Do Retirees Invest Like 30-Year Olds?
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The Wall Street Journal (WSJ) recently reported that “America’s retirees are investing more like 30-year-olds.”
Is it true?
Datapoints the WSJ used to support this included the following:
- At Vanguard, one fifth of taxable-brokerage account investors aged 85 or older have nearly all their money in stocks.
- Nearly half of Vanguard 401(k) investors who are actively managing their money and over age 55 held more than 70% of their portfolios in stocks. In 2011, just 38% of 55 and older investors did so.
I’d like to share with you two takeaways I had after reading the WSJ piece.
As investors – and in all that we do in life – we need to be very careful about drawing conclusions from a handful of datapoints, especially when they come from a biased source. In this case, the author might not be biased per se, but she was trying to write a compelling article. And she was trying to make the case that older Americans are “rolling the dice in the stock market, ignoring the conventional wisdom [that would have them] protect their nest eggs by shifting more of their investment to bonds.”
She has selected datapoints that support her case.
I do not disagree with or refute the data. Rather, I’m not sure we can draw the conclusion that she did because we don’t have enough information. For example, on the first data point, we have no idea if these clients have all or even most of their investible net worth with Vanguard. Who is to say whether, for instance, an 85-year-old husband and wife with a net worth of $10 million and a $1 million all-equity account with Vanguard is exposed to too much risk? Maybe their other $9 million are in U.S. Treasury securities, they have no debt and live an otherwise modest lifestyle. That’s not an accurate description of the typical Vanguard account holder, but you get the point.
And with the second example, why is 2011 the right frame of reference or comparison point? Most folks were underinvested in equities in 2011 after the S&P 500 suffered losses of more than 56% from 2007 to early 2009. Many investors exited the markets at the wrong time back then and were slow to return to equities at a time when stocks were attractively priced and had many years of upside ahead.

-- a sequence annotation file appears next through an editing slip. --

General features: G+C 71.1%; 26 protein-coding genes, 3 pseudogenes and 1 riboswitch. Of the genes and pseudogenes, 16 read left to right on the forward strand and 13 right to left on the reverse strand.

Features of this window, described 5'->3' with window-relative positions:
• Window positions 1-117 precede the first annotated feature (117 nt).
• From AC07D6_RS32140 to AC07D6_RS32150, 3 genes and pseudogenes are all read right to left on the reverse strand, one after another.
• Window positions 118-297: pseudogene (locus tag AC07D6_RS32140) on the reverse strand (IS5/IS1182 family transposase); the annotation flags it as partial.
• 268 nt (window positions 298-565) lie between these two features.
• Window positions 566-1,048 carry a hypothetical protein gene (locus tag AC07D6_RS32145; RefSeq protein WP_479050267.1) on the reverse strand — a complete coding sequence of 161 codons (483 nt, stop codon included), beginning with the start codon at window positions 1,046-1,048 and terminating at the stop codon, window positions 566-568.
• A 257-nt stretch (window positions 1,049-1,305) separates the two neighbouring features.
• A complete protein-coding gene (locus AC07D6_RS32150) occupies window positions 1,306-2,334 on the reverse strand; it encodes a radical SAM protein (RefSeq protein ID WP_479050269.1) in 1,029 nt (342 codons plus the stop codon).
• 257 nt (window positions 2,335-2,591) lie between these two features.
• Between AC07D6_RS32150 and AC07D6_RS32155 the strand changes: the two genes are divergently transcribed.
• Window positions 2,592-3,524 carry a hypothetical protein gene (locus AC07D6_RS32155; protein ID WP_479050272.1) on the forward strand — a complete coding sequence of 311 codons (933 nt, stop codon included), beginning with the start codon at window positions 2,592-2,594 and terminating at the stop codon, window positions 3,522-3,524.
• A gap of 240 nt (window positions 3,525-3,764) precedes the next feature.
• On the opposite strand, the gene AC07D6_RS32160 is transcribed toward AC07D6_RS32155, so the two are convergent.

But my bigger issue with drawing that conclusion is that every investor is different. And what is an appropriate or ideal way for one person to be invested will vary considerably.
Let’s go back to the example of the 85-year-old couple with $10 million in investable net worth and $1 million in the stock market. Only after spending time with them to better understand their unique financial situation and desires can we correctly determine what level of equity-market exposure and investment risk is right and appropriate.
This includes knowing their:
- Investment goals – Do they want to protect what they have? Use their nest egg to produce current income? Grow it over the long term and then pass it on to the next generation?
- Risk tolerance – Can they stomach some short-term volatility, or would they rather sleep better at night even if it means lower long-term returns?
- Time horizon – Is this capital for them or for their younger family or “legacy”?
- Other individual preferences such as wanting to be over-exposed to growth or low-turnover strategies.
The level to which clients are invested should be dependent on them. It starts and ends with them. And in this profession, we must consider ourselves successful only when they’re successful.
Austin Root is the chief investment officer at Stansberry Asset Management (SAM). He was previously the director of research at Stansberry Research. Austin also co-founded and ran North Oak Capital, a New York-based hedge fund that received a strategic investment from Julian Robertson and Tiger Management. He held senior investment positions at SAC Capital Advisors and Soros Fund Management, and began his career at the Blackstone Group. Austin earned an MBA from Stanford Graduate School of Business, and a BS in commerce from the University of Virginia. He can be contacted at [email protected]